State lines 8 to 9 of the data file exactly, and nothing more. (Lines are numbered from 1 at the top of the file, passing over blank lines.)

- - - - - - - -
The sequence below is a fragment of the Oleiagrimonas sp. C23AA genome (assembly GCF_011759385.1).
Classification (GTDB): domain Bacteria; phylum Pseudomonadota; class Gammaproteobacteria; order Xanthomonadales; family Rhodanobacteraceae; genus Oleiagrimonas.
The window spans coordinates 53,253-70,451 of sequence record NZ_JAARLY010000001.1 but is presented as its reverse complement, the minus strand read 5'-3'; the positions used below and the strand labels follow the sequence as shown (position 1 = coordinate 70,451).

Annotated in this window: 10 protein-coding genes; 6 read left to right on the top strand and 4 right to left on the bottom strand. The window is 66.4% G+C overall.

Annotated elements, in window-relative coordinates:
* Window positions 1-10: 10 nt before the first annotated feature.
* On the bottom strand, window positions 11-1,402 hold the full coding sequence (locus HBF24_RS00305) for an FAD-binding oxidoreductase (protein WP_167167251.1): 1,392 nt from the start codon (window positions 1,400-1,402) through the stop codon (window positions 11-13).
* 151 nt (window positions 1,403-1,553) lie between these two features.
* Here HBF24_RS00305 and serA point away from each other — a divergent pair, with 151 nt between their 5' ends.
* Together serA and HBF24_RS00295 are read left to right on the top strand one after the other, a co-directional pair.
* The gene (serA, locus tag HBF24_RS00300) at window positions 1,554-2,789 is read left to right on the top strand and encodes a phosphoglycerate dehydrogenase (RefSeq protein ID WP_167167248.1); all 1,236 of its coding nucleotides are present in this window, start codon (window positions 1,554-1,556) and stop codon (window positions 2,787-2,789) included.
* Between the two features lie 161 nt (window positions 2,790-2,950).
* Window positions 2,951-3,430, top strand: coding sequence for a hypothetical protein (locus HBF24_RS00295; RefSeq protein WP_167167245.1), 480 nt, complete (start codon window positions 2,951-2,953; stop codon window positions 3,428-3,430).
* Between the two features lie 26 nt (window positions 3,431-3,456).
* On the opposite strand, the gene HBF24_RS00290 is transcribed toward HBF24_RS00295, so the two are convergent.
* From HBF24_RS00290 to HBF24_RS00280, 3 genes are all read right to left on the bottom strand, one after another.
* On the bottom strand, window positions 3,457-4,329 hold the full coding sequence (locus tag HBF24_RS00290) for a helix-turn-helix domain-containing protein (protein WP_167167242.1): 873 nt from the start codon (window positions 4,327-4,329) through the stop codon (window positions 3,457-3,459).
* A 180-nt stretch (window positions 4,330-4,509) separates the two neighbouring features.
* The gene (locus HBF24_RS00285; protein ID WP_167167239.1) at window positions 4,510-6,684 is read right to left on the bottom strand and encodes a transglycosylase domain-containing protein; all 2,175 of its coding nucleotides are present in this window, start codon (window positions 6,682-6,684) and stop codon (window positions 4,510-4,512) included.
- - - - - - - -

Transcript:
* 151 nt (window positions 1,403-1,553) lie between these two features.
* Here HBF24_RS00305 and serA point away from each other — a divergent pair, with 151 nt between their 5' ends.